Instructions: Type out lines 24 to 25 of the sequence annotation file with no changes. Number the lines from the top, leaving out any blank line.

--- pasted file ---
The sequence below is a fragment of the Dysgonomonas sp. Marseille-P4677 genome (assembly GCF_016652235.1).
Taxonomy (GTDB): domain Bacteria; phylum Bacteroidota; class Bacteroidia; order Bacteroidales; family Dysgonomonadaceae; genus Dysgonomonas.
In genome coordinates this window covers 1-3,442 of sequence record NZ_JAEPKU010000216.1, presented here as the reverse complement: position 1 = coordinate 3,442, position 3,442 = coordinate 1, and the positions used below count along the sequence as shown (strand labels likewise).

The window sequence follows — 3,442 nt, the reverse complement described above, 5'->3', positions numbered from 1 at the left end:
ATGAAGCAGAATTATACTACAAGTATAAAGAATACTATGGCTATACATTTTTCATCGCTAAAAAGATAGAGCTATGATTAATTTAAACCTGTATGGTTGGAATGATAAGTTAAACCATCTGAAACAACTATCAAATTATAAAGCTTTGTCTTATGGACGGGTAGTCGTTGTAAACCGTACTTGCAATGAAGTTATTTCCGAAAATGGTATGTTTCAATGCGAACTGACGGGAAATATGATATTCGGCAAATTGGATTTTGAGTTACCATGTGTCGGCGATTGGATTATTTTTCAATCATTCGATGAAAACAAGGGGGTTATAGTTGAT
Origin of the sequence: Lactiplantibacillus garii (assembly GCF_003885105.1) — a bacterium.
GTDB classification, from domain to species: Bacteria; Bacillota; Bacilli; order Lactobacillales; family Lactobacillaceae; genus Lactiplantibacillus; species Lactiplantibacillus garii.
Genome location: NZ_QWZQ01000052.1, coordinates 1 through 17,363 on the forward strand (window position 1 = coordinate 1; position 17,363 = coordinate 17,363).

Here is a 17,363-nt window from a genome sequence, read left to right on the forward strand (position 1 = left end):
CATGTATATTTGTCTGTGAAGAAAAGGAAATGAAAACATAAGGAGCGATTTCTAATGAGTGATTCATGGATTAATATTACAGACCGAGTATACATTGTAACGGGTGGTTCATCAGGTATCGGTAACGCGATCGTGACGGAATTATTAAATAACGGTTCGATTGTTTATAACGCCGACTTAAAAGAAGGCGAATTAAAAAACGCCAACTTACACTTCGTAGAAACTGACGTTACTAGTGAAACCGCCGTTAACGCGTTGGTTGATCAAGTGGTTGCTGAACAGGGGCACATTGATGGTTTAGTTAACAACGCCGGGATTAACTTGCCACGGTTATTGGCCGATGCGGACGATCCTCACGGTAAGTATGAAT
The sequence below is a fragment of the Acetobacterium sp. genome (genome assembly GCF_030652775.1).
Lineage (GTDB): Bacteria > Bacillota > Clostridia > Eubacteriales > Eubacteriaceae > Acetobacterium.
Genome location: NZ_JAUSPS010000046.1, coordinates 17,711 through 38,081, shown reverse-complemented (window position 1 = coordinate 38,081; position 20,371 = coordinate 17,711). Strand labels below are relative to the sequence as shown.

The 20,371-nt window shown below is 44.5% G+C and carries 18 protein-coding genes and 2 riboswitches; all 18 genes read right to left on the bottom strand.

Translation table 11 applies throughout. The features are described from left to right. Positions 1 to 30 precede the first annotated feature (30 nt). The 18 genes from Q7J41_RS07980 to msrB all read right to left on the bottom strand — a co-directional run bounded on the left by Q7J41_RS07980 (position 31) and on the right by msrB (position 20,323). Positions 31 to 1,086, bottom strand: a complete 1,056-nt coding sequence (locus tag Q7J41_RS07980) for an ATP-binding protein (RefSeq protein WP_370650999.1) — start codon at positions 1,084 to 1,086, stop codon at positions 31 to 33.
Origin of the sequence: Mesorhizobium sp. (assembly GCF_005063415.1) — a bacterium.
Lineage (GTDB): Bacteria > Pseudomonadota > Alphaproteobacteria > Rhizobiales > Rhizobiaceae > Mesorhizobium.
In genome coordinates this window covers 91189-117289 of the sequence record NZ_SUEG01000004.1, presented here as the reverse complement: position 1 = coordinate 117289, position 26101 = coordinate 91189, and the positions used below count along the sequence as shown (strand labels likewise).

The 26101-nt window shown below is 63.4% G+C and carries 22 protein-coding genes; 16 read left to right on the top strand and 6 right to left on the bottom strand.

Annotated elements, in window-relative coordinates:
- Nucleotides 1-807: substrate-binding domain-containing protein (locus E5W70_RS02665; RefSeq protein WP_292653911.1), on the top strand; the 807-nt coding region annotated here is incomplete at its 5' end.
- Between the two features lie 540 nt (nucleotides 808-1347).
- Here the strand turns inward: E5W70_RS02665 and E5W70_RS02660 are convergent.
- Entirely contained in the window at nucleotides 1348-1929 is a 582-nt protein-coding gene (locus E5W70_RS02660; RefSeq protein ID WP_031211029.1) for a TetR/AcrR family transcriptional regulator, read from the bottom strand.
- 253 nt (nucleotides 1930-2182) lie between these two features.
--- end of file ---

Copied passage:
- Entirely contained in the window at nucleotides 1348-1929 is a 582-nt protein-coding gene (locus E5W70_RS02660; RefSeq protein ID WP_031211029.1) for a TetR/AcrR family transcriptional regulator, read from the bottom strand.
- 253 nt (nucleotides 1930-2182) lie between these two features.